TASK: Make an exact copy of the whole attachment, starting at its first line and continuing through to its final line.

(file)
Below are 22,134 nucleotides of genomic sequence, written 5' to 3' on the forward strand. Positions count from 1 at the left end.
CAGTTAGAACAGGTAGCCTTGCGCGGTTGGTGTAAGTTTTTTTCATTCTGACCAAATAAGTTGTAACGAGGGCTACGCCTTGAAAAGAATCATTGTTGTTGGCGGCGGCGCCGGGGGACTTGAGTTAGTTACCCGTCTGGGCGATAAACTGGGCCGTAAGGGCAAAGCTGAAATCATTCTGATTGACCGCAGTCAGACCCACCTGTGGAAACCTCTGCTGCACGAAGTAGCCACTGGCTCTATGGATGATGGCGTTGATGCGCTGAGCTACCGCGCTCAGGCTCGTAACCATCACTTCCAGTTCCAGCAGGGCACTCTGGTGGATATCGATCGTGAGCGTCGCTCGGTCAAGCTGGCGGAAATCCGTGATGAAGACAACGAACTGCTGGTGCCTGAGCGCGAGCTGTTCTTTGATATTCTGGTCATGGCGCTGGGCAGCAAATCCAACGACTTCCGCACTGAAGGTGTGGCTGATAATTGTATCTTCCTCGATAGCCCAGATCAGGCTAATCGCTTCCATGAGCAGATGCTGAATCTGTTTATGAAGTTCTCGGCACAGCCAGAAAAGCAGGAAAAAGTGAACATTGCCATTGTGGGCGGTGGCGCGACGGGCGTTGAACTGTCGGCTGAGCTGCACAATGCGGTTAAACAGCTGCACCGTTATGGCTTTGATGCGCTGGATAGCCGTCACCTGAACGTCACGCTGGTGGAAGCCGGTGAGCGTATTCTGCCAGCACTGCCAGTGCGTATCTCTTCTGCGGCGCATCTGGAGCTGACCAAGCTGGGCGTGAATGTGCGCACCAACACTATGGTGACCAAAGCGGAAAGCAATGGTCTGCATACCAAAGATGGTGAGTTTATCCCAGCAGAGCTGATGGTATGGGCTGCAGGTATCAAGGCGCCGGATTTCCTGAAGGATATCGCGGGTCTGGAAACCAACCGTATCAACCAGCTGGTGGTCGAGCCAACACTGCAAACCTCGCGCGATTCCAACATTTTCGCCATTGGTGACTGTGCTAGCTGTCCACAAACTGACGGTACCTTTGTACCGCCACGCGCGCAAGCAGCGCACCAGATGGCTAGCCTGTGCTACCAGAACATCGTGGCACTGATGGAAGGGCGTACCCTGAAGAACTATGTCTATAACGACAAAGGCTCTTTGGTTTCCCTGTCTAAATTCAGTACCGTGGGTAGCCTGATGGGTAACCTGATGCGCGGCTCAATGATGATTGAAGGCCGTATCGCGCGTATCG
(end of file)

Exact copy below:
Below are 22,134 nucleotides of genomic sequence, written 5' to 3' on the forward strand. Positions count from 1 at the left end.
CAGTTAGAACAGGTAGCCTTGCGCGGTTGGTGTAAGTTTTTTTCATTCTGACCAAATAAGTTGTAACGAGGGCTACGCCTTGAAAAGAATCATTGTTGTTGGCGGCGGCGCCGGGGGACTTGAGTTAGTTACCCGTCTGGGCGATAAACTGGGCCGTAAGGGCAAAGCTGAAATCATTCTGATTGACCGCAGTCAGACCCACCTGTGGAAACCTCTGCTGCACGAAGTAGCCACTGGCTCTATGGATGATGGCGTTGATGCGCTGAGCTACCGCGCTCAGGCTCGTAACCATCACTTCCAGTTCCAGCAGGGCACTCTGGTGGATATCGATCGTGAGCGTCGCTCGGTCAAGCTGGCGGAAATCCGTGATGAAGACAACGAACTGCTGGTGCCTGAGCGCGAGCTGTTCTTTGATATTCTGGTCATGGCGCTGGGCAGCAAATCCAACGACTTCCGCACTGAAGGTGTGGCTGATAATTGTATCTTCCTCGATAGCCCAGATCAGGCTAATCGCTTCCATGAGCAGATGCTGAATCTGTTTATGAAGTTCTCGGCACAGCCAGAAAAGCAGGAAAAAGTGAACATTGCCATTGTGGGCGGTGGCGCGACGGGCGTTGAACTGTCGGCTGAGCTGCACAATGCGGTTAAACAGCTGCACCGTTATGGCTTTGATGCGCTGGATAGCCGTCACCTGAACGTCACGCTGGTGGAAGCCGGTGAGCGTATTCTGCCAGCACTGCCAGTGCGTATCTCTTCTGCGGCGCATCTGGAGCTGACCAAGCTGGGCGTGAATGTGCGCACCAACACTATGGTGACCAAAGCGGAAAGCAATGGTCTGCATACCAAAGATGGTGAGTTTATCCCAGCAGAGCTGATGGTATGGGCTGCAGGTATCAAGGCGCCGGATTTCCTGAAGGATATCGCGGGTCTGGAAACCAACCGTATCAACCAGCTGGTGGTCGAGCCAACACTGCAAACCTCGCGCGATTCCAACATTTTCGCCATTGGTGACTGTGCTAGCTGTCCACAAACTGACGGTACCTTTGTACCGCCACGCGCGCAAGCAGCGCACCAGATGGCTAGCCTGTGCTACCAGAACATCGTGGCACTGATGGAAGGGCGTACCCTGAAGAACTATGTCTATAACGACAAAGGCTCTTTGGTTTCCCTGTCTAAATTCAGTACCGTGGGTAGCCTGATGGGTAACCTGATGCGCGGCTCAATGATGATTGAAGGCCGTATCGCGCGTATCG